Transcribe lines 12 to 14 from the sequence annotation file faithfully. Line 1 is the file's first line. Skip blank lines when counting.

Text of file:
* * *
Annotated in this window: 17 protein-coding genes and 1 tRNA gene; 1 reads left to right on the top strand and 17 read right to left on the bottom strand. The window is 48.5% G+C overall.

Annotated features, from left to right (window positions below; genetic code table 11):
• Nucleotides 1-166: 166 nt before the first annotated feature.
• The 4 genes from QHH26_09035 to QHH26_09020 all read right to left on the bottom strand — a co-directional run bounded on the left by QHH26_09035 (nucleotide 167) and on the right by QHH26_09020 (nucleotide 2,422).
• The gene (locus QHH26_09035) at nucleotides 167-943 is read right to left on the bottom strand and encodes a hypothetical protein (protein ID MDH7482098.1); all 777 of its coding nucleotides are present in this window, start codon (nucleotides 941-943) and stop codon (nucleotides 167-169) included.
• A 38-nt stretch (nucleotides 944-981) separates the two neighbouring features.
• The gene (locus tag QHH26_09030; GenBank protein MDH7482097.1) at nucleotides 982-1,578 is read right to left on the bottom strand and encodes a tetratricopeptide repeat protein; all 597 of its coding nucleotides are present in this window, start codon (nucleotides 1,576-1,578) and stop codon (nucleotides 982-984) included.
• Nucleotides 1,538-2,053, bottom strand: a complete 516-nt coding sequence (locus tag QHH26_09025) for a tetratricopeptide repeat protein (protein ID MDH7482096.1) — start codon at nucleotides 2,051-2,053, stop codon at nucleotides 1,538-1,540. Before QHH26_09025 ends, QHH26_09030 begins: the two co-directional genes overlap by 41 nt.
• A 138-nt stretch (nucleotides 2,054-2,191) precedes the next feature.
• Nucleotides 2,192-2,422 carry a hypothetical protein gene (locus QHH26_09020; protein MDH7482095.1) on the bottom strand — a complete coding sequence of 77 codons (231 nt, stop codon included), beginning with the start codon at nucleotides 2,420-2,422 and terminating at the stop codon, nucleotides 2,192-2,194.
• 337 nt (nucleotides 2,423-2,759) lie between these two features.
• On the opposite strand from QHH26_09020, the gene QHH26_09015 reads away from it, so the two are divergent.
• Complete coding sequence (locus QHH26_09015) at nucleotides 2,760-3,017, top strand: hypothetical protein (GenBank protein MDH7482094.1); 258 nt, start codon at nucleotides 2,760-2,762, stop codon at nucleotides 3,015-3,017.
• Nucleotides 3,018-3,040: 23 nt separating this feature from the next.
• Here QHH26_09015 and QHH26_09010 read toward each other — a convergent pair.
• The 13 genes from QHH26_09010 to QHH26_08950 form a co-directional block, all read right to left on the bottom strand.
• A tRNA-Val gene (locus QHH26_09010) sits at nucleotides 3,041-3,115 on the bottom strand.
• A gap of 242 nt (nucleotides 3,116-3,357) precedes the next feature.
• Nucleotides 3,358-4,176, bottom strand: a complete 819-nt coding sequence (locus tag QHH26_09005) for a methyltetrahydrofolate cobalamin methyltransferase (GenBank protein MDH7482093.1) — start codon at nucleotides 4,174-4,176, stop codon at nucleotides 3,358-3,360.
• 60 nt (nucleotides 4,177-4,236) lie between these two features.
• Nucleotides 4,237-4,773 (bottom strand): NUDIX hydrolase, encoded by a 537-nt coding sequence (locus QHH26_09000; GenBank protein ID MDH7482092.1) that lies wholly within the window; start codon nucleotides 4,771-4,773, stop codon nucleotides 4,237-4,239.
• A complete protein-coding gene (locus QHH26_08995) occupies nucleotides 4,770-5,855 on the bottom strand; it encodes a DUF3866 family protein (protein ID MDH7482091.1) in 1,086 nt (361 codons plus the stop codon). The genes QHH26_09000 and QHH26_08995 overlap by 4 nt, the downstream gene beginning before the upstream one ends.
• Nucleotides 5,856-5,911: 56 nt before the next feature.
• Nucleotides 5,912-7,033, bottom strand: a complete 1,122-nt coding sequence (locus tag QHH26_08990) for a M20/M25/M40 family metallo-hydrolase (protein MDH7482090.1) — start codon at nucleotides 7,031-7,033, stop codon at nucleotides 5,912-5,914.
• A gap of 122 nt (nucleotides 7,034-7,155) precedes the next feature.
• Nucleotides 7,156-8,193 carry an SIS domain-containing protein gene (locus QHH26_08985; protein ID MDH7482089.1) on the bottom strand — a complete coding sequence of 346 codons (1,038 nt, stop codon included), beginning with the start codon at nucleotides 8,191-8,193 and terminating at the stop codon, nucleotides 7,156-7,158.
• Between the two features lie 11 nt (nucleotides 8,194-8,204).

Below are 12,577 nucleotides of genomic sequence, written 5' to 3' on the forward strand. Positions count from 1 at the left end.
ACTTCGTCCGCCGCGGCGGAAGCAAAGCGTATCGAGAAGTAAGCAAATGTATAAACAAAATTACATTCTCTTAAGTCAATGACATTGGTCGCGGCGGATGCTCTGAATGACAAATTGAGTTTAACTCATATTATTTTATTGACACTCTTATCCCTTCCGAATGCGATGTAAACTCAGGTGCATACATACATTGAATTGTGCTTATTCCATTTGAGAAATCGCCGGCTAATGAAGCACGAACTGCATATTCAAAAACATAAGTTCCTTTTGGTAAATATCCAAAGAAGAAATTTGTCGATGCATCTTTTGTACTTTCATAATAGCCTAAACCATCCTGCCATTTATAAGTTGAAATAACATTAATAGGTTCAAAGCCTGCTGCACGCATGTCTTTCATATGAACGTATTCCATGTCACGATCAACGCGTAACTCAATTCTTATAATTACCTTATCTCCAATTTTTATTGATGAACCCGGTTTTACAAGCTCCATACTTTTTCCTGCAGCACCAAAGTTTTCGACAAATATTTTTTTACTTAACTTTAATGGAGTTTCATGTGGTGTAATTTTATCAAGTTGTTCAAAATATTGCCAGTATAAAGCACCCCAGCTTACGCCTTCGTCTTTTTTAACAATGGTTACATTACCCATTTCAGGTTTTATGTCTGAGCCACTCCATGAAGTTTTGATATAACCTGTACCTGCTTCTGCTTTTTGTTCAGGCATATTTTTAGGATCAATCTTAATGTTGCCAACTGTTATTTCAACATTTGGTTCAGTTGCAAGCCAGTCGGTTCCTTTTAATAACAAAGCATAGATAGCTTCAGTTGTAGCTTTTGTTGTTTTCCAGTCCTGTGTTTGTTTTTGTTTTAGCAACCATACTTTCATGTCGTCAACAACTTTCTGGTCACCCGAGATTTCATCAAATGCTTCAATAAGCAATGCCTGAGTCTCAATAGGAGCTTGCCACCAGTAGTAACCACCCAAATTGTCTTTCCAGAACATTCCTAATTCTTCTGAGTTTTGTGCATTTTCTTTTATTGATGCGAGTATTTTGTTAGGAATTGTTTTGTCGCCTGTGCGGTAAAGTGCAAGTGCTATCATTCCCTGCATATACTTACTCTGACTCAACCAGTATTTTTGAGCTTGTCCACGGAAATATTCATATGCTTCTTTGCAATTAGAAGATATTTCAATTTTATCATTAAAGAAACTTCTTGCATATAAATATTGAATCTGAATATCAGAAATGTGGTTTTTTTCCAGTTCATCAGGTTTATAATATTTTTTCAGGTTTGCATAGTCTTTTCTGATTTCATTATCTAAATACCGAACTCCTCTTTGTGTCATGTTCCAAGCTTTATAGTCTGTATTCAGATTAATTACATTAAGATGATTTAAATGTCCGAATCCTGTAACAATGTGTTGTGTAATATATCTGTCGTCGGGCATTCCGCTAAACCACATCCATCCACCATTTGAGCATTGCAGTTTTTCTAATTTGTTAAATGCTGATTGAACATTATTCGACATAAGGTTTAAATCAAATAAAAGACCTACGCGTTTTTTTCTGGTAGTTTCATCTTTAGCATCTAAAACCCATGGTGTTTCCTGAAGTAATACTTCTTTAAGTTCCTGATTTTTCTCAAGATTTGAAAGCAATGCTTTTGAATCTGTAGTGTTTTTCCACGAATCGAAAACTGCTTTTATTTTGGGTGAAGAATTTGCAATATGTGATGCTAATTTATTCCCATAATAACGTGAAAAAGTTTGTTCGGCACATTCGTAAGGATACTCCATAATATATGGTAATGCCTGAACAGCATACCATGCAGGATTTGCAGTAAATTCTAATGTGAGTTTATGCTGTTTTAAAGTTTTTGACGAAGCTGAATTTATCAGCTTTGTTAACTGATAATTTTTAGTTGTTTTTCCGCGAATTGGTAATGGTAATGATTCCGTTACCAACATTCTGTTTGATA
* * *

• On the opposite strand from QHH26_09020, the gene QHH26_09015 reads away from it, so the two are divergent.
• Complete coding sequence (locus QHH26_09015) at nucleotides 2,760-3,017, top strand: hypothetical protein (GenBank protein MDH7482094.1); 258 nt, start codon at nucleotides 2,760-2,762, stop codon at nucleotides 3,015-3,017.
• Nucleotides 3,018-3,040: 23 nt separating this feature from the next.